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BP Report: We're Not the Only Ones at Fault


A new report by BP on the gulf oil spill attempts to spread blame for the disaster -- and it names those it thinks should be held responsible.

A report released today by BP says that it is not the only one to blame for this summer's oil spill. "No single factor" caused the disaster, BP said in a press release. Rather, "a sequence of failures involving a number of different parties led to the explosion and fire which killed 11 people and caused widespread pollution in the Gulf of Mexico earlier this year."

Additionally, according to its statement, "decisions made by 'multiple companies and work teams' contributed to the accident which [the report] says arose from 'a complex and interlinked series of mechanical failures, human judgments, engineering design, operational implementation and team interfaces.'"

The report is the result of four month's of investigation, and was conducted "independently by a team of over 50 technical and other specialists" and lead by BP's head of safety and operations. Still, the release admits that the those specialists were partly "drawn from inside BP."

“The investigation report provides critical new information on the causes of this terrible accident," BP’s outgoing chief executive Tony Hayward said. "It is evident that a series of complex events, rather than a single mistake or failure, led to the tragedy. Multiple parties, including BP, Halliburton and Transocean, were involved."

For the most part, the report and the release try to downplay BP's responsibility for the accident. “Based on the report, it would appear unlikely that the well design contributed to the incident, as the investigation found that the hydrocarbons flowed up the production casing through the bottom of the well,” Hayward said.

Presenting a unified front, BP’s incoming chief executive Bob Dudley shared the sentiment: “We have said from the beginning that the explosion on the Deepwater Horizon was a shared responsibility among many entities. This report makes that conclusion even clearer, presenting a detailed analysis of the facts and recommendations for improvement both for BP and the other parties involved.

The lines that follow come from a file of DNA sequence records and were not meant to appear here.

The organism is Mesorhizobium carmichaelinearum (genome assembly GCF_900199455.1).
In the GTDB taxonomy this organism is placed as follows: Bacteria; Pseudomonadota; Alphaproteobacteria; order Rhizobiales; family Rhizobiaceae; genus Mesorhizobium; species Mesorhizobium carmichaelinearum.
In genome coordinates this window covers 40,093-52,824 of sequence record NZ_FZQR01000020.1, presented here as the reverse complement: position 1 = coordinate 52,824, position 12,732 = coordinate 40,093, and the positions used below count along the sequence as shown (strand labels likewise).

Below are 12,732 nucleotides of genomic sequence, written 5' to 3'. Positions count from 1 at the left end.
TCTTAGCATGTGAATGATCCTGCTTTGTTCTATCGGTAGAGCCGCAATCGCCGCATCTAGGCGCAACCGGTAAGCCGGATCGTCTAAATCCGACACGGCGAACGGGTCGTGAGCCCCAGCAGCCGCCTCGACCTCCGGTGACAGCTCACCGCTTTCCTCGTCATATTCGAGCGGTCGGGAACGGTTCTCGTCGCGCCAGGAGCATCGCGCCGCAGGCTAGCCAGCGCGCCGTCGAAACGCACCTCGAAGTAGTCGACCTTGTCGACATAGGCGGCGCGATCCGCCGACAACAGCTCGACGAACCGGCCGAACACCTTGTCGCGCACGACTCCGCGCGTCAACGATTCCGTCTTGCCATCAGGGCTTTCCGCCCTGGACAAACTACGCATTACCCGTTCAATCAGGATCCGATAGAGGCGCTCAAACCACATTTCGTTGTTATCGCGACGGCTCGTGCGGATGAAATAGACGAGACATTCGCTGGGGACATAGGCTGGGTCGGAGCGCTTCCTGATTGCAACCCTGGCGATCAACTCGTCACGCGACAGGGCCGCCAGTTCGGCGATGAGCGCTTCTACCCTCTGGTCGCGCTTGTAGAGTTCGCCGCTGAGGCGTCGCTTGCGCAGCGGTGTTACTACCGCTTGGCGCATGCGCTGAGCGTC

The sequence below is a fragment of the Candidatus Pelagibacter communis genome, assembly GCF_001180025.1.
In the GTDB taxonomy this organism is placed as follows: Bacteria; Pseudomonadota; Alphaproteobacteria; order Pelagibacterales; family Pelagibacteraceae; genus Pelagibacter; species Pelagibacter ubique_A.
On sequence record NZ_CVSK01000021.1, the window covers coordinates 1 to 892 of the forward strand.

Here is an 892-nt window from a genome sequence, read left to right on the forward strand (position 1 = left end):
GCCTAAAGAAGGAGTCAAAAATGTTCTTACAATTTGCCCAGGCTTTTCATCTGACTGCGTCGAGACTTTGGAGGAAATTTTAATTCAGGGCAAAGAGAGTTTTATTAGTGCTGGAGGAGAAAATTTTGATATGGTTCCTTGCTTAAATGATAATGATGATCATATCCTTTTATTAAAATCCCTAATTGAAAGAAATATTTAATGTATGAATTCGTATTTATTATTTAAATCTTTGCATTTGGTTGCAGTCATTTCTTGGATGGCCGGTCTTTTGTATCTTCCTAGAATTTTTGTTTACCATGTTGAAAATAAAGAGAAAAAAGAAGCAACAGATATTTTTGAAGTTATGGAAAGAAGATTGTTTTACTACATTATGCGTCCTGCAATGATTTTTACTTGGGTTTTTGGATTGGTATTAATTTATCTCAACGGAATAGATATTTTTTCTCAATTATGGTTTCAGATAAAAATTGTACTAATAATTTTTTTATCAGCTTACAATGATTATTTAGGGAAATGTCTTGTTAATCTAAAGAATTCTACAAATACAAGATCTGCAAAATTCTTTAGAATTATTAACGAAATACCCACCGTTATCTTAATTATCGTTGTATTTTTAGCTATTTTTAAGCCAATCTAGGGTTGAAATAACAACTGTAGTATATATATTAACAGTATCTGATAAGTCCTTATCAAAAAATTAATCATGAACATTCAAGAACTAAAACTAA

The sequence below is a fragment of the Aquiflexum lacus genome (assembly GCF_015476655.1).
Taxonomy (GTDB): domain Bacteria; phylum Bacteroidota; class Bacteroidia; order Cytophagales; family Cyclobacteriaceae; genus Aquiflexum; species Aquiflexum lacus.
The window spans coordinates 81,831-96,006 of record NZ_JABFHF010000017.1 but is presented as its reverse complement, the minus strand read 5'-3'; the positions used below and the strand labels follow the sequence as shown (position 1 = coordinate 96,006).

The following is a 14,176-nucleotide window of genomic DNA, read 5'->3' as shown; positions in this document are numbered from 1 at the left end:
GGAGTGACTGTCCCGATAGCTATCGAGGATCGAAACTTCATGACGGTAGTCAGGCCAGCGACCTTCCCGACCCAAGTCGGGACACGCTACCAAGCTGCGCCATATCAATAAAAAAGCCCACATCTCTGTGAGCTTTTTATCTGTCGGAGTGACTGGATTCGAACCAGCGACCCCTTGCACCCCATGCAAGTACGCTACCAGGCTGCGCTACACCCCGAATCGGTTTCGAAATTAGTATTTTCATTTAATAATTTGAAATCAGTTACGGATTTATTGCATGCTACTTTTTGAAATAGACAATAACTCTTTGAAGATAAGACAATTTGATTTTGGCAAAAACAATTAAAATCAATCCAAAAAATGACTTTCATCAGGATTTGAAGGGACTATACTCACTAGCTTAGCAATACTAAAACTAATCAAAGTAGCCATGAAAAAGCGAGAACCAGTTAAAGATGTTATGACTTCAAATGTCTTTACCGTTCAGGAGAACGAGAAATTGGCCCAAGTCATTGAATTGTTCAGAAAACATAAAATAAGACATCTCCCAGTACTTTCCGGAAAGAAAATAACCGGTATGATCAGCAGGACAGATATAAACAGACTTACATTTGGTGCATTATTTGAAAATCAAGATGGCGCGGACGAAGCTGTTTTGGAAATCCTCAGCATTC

Among the report's findings:

  • The cement and shoe track barriers –- and in particular the cement slurry that was used –- at the bottom of the Macondo well failed to contain hydrocarbons within the reservoir, as they were designed to do, and allowed gas and liquids to flow up the production casing;
  • The results of the negative pressure test were incorrectly accepted by BP and Transocean, although well integrity had not been established;
  • Over a 40-minute period, the Transocean rig crew failed to recognise and act on the influx of hydrocarbons into the well until the hydrocarbons were in the riser and rapidly flowing to the surface;
  • After the well-flow reached the rig it was routed to a mud-gas separator, causing gas to be vented directly on to the rig rather than being diverted overboard;
  • The flow of gas into the engine rooms through the ventilation system created a potential for ignition which the rig’s fire and gas system did not prevent;
  • Even after explosion and fire had disabled its crew-operated controls, the rig’s blow-out preventer on the sea-bed should have activated automatically to seal the well. But it failed to operate, probably because critical components were not working.

Of note, and to be expected, is the curious new name that BP has given the oil spill. Instead of calling it the "Deepwater Horizon" disaster, or referring to itself in the name, the company is now calling it the "Macondo well tragedy."

You can view a video presentation of the report here.

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